College students around the world are sponsoring the writing of a Torah scroll to show solidarity with Israel. Students are purchasing letters of a 304,805-letter scroll that will be sent to an academic institution in Israel upon its completion by a scribe in November. The effort is part of Chabad on Campus’ Unity Torah campaign.
Salt Lake Tribune - UT
A standing-room-only crowd packed home of Chabad Lubavitch of Utah to pray for peace in the Middle East. "Judaism teaches us . . . there's a time for everything," Rabbi Benny Zippel said. "A time for joy, and a time for tears... Tonight, it is a time for prayer." The people came to show solidarity with Israel in its battle against Hezbollah. They also prayed for the innocent lives lost in southern Lebanon.
The Boston Globe - MA
Michal Finkelstein , a lecturer at Bar-Ilan University's Sefat affiliate in northern Israel, said this sense of solidarity, of people feeling they are not alone, is an important ingredient for overcoming trauma. The Habad movement of Orthodox Jews is delivering truckloads of sandwiches and children's games daily across the north -- except on Shabbat.
The Jewish Review - OR
Two young women counselors at Camp Gan Israel in Portland are living on tenterhooks, uncertain about the fate of their homes and friends and loved ones in Israel. Chaya Ceiitlin and Devora Neeman both make their home with their families in Tsfat, Israel, which has come under fire by Hezbolla rockets in the ongoing fighting between the Islamic terrorist organization and Israel. "Everyone can do something," she said. "Pray or do mitzvoth to bring positive light to the world."
The Photo News - NY
Children at Camp Gan Israel spent the past week decorating cards and preparing care packages for soldiers in Israel. “It feels really nice to be doing something for the soldiers who are helping the land of Israel,” said Joshua Nathan, 8, of Circleville, as he placed chocolate bars and a prayer for protection into his package. His card read: “Dear Soldier, Thanks for protecting the land of Israel. We care about you here in America! Love, Joshua.
Reuters
Ultra-Orthodox Jews leave an Israeli mobile artillery unit after visiting soldiers in the northern village of Fassuta, near the Lebanese border.
CNS News
This should be a peak season for the parks and guesthouses in northern Israel. But instead of hikers and picnickers, the parks are being used as temporary military staging grounds. Rabbi Hertzl from the Habad arrived in a van at one such camp to distribute tefillin (prayer paraphernalia) and cakes. He said he wanted to encourage the troops who have not yet seen the fighting. "We came to lift up the spirits [of the soldiers]," said Hertzl. "The spirit is high anyway. It's serious."
Community Press - OH
Chavi Mangel, the daughter of Rabbi Yisroel Mangel with the Chabad Jewish Center, traveled to Israel as part of a six-week educational tour of the country. Mangel said visitors to the Chabad Center do not see the battle as someone else's concern. "It's wondering what we in Cincinnati can do to help," he said. "We want to show them they are not alone." He said this is accomplished through prayer and positive deeds.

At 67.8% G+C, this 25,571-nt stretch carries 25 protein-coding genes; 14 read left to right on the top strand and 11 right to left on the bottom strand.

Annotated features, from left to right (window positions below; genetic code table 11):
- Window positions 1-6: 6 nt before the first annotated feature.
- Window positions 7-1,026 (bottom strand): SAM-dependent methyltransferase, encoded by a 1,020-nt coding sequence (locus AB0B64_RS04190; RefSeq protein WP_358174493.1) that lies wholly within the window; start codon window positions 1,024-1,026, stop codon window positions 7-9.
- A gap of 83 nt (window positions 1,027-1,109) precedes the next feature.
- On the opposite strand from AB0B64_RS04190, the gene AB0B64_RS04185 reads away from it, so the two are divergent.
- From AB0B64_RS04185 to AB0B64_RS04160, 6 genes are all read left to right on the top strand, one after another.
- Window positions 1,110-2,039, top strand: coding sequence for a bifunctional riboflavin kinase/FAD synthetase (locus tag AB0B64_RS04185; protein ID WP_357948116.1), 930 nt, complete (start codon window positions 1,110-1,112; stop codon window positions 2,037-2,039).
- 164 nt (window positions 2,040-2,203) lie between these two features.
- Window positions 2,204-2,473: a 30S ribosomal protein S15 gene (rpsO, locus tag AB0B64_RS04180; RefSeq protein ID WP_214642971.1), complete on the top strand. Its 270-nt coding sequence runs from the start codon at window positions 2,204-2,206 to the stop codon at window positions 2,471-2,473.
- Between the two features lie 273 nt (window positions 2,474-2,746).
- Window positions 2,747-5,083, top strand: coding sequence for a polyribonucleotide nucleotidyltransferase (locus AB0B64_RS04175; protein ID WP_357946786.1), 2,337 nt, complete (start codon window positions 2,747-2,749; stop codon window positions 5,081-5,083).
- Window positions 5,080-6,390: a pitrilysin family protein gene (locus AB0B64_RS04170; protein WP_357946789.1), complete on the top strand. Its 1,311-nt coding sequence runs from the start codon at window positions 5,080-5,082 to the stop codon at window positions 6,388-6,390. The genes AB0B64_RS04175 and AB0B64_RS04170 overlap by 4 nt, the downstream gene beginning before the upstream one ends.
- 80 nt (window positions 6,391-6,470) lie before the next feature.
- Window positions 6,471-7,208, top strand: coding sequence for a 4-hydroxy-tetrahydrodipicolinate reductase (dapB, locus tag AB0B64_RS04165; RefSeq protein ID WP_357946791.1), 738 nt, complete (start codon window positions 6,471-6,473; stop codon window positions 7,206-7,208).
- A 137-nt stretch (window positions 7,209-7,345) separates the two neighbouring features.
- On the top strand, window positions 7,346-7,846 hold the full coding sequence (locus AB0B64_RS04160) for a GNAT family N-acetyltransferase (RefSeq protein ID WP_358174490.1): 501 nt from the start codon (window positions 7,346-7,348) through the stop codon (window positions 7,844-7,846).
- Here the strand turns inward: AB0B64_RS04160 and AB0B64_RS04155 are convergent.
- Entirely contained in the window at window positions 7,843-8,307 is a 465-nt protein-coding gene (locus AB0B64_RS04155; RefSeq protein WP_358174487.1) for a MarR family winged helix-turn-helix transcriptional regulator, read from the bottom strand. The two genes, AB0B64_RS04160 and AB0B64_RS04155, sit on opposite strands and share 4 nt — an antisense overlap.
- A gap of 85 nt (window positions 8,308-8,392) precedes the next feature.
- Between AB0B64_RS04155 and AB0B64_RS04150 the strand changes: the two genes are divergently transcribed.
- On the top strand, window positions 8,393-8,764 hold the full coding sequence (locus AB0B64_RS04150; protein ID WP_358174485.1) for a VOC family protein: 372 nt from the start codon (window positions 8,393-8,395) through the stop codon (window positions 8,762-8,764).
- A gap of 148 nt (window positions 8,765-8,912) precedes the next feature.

Jewish Telegraph Agency (JTA)
Rabbi Yossi Lew, associate rabbi of Chabad’s Congregation Beth Tefillah in Atlanta, said prayer has been an important part of his shul’s response to the situation. He also has directed congregants to the Bible for historical insight into Israel’s enemies. “It’s about time we stand up to the word that doesn’t care about Jewish blood, and we declare that Jewish blood is not free. Jewish blood must be defended,” he said.
The Associated Press (AP)
Israel's Ambassador Arkady Mil-Man, center, carries a Torah in the Jewish Community Center in Moscow, Tuesday, during a ceremony held in support of Israel. At right in the background is Russia's Chief Rabbi Berel Lazar.
Reuters
An Israeli soldier prepares to pray with an ultra-orthodox Jew near the Israeli village of Avivim after coming back from the frontline near the Lebanese village of Manur al-Ras.
FS View - FL
Hyman explained that the outbreak of war between Israel and Lebanon has hit close to home for many Chabad House members. "We're just making a special prayer for the troops and their families, considering our rabbi is personally affected," Hyman said. "We have family and friends that are over there and some are fighting in the war."
Greenwich Time - CT
Rabbi Deren, of Chabad said his cousin, Rabbi Kaplan, was injured by Hezbollah rocket fire near Safed, Israel, where Kaplan heads up Chabad programs. Deren said most Chabad rabbis have refused to leave their villages and are trying to coordinate relief and supply efforts for residents. "There have been thousands and thousands of direct hits, and its an act of God there aren't more casualties," Deren said.
Reuters
A Chabad Jew prays with an Israeli soldier in front of a tank near the Israeli town of Avivim, on the border with Lebanon
Sun-Sentinel - FL
Yakira Tahan, of Aventura, said she is letting her 15-year old son, Elad Simantov, stay in Israel in a Chabad Lubavitch program. She said he could stay, along with his 65 American fellow campers, who aren't leaving, either. "We believe the solidarity we give Israel helps. I'm telling you, the kids don't want to come home, they don't even want to hear it," she said.